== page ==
2011 Audi RS5 First Drive Review
According to Volkswagen Group’s chief designer Walter de’Silva, the Audi A5 is the most beautiful car he has ever designed: “It’s elegant and powerful, yet free of aggression and arrogance.” But no one would accuse the A5’s hot-rod brother, the new RS5, of a lack of aggression or arrogance—this coupe clearly means business. Wheels as large as 20 inches squat in the wheel wells, a trick automatic spoiler rises from the rear deck, and huge air intakes up front suck in vast tracts of atmosphere while fat, R8-style exhaust pipes shoot the air back out again, burned up and spent. Sounds fantastic, right? Prepare your checkbook, as the RS5 will be sold in the U.S., a fact recently confirmed to Car and Driver by Audi CEO Rupert Stadler.
“To us, the RS5 is the legitimate successor of the second-generation RS4 of 2005 and its successful package,” says Cornelius Fröhlich, responsible for marketing the new hell raiser. We hope this doesn’t mean there won’t be another RS4. Otherwise, it’s good news. The last RS4 was a monster in family-sedan clothing, a four-door with extraordinary power, designed for head-to-head battles with Mercedes’ AMG and BMW’s M division. The RS4 triumphed against the E46 M3 and C55 AMG in an uninstrumented—and thus technically unofficial—comparo, and although it finished third out of three cars in its final shootout appearance, it trailed the second-place C63 AMG by only four points and the champion E92 M3 by 11. With the RS5, we’d say a rematch is in order.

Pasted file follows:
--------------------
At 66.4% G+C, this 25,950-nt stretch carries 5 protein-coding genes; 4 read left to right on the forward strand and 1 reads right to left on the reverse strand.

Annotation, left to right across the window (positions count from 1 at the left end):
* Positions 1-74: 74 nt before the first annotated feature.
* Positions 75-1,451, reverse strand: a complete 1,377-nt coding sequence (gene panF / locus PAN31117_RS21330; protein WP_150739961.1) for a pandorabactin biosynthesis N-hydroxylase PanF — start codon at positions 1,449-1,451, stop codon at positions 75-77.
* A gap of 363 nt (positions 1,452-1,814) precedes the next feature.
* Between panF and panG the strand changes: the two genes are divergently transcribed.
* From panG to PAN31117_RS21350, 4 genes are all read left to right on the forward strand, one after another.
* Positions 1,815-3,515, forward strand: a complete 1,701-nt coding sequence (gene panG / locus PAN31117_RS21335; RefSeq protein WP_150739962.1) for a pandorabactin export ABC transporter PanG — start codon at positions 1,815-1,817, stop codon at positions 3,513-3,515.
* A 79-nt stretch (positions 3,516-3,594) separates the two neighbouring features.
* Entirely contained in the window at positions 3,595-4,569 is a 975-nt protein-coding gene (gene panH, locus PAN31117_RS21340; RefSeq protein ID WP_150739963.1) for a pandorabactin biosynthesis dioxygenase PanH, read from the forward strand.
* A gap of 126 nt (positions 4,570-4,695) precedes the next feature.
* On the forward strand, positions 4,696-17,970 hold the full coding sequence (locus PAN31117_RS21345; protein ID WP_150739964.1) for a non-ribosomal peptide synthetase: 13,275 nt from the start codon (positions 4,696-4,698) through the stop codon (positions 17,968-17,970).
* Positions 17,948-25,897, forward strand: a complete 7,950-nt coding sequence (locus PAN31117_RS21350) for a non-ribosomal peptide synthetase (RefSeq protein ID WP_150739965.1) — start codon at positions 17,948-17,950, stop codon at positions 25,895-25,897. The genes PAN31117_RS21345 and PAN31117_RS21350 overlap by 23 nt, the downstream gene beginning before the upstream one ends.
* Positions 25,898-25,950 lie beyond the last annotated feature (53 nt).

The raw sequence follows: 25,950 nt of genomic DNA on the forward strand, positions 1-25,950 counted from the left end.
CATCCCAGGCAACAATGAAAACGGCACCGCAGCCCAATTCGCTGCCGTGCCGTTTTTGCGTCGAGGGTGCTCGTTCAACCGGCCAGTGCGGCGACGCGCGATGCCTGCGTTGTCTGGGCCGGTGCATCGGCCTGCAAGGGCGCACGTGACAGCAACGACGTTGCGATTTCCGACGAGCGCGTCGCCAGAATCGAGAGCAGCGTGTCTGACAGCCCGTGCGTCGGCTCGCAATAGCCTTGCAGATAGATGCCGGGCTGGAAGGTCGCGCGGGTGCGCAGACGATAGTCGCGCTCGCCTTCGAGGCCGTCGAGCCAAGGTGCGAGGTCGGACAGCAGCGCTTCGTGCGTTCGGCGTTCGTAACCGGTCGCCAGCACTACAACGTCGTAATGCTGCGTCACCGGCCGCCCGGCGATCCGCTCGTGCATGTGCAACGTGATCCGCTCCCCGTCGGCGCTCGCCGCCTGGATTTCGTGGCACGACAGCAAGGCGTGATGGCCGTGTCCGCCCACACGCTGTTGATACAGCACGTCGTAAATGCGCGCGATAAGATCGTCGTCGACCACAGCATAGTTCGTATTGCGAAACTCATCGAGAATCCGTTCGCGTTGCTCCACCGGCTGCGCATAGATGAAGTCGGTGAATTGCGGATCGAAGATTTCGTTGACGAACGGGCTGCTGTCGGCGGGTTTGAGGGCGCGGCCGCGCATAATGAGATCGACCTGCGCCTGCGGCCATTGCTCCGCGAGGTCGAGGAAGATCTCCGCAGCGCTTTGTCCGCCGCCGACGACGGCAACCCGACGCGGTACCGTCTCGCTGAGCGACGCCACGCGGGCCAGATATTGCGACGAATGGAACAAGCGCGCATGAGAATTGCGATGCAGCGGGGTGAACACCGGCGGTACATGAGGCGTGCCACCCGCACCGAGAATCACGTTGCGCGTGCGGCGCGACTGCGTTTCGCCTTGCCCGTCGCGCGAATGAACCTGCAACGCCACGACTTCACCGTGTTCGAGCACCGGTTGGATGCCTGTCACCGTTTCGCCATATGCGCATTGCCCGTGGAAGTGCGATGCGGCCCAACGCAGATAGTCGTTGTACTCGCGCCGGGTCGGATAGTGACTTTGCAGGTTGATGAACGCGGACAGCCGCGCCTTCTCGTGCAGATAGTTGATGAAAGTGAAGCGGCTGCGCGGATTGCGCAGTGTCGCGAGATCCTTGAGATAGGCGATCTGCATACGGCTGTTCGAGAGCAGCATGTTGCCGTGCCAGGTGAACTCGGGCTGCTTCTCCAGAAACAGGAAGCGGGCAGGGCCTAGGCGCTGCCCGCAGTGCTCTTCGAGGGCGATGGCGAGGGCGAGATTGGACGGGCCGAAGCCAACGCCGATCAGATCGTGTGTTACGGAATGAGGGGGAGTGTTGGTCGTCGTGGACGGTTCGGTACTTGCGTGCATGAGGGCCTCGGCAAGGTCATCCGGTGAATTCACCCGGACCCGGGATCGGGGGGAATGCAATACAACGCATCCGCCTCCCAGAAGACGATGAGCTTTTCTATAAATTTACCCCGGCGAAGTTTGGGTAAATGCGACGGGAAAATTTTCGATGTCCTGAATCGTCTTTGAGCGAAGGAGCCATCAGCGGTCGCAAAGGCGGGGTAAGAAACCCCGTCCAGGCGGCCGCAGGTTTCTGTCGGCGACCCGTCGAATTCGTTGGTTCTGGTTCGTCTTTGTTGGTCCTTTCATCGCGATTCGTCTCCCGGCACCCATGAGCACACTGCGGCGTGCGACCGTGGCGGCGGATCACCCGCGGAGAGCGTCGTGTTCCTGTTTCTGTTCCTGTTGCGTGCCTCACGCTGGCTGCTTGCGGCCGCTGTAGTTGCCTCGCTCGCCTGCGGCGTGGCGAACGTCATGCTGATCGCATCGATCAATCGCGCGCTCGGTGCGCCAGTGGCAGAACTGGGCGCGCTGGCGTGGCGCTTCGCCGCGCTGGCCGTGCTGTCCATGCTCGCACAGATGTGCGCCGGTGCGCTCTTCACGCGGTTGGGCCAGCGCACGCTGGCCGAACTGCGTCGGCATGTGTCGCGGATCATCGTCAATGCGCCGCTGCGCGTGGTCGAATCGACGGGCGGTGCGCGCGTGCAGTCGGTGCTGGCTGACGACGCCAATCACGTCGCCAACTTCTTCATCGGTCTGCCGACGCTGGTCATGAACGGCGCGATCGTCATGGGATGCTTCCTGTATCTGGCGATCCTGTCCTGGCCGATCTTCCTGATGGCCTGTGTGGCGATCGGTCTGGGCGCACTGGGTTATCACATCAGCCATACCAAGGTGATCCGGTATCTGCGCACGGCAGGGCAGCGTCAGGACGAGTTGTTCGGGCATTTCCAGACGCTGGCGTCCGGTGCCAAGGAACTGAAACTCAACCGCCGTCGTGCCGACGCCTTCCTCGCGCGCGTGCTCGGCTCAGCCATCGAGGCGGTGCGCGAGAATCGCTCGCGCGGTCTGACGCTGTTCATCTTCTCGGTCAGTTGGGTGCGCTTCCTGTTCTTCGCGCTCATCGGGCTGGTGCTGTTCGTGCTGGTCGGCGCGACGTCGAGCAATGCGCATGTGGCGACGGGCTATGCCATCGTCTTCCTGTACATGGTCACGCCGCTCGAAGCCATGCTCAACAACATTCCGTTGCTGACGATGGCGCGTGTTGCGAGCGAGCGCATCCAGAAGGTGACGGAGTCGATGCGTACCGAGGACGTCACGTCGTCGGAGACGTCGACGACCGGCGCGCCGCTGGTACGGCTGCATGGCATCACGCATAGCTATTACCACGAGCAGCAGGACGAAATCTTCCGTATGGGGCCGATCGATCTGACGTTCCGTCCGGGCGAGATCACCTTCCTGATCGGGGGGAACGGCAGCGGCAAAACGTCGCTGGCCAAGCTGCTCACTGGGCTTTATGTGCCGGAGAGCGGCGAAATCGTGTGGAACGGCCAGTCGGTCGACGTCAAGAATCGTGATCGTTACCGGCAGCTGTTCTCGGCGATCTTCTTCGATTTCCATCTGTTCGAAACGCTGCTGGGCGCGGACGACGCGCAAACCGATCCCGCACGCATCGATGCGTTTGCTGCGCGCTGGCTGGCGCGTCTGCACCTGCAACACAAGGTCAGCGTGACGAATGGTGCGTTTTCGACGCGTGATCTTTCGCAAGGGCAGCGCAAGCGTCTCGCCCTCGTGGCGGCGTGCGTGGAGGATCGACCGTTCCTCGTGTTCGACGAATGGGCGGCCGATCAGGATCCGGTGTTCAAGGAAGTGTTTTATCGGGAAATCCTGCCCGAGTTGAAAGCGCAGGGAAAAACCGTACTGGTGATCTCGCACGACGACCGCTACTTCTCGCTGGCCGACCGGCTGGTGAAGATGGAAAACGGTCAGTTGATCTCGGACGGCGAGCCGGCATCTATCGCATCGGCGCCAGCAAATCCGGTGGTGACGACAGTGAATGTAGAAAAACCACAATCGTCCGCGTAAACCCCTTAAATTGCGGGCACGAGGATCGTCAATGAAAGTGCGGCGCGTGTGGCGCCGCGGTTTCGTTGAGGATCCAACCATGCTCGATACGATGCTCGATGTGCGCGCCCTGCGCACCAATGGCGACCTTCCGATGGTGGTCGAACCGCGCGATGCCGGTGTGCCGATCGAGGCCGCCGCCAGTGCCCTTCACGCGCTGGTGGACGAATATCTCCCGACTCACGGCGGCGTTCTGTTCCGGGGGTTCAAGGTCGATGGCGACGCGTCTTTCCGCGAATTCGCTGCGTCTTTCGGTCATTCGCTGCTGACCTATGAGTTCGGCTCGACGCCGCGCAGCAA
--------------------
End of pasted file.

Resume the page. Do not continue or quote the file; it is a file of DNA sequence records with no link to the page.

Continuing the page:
High-Revving Horsepower, Computer-Controlled Shifting
The RS5 keeps the RS4’s high-revving, naturally aspirated 4.2-liter V-8, but now it’s stronger by 30 hp, for a total of 450. The compression ratio is 12.3:1. High-revving in this case means up to an 8300-rpm redline, so long as the oil is up to temperature; the engine is protected by a 6000-rpm limiter otherwise. It’s no secret that with this engine Audi wanted to show BMW that Munich isn’t the only German town capable of building high-revving V-8s.
You can say bye-bye to the crisp six-speed manual transmission of the RS4, as the RS5’s power is shunted only through a seven-speed dual-clutch automated manual. When we asked whether there would be a standard gearbox offered in the future, Fröhlich told us, sadly, that “the majority of customers in this segment are used to automatic transmissions.” In its favor, the dual-clutch unit—Audi calls it S tronic—allows the driver to include transmission setup as part of the configurability offered by the optional Audi Drive Select (ADS) adjustable chassis system. It also helps that the S tronic box is good. In the RS5, shifts occur without any hesitation, and the quickness produces some sweet burbles and overrun from those twin exhaust cannons out back.
The all-wheel-drive system is upgraded with Audi’s first use of a self-locking crown-gear center differential, and it helps cut nearly seven pounds out of the drivetrain. The new center diff will make its way into other Quattro models as well, and it can direct up to 85 percent of the power to the rear wheels or up to 70 percent to the fronts as grip dictates. Under normal driving, the power distribution is split 40 percent to the front and 60 percent to the rear.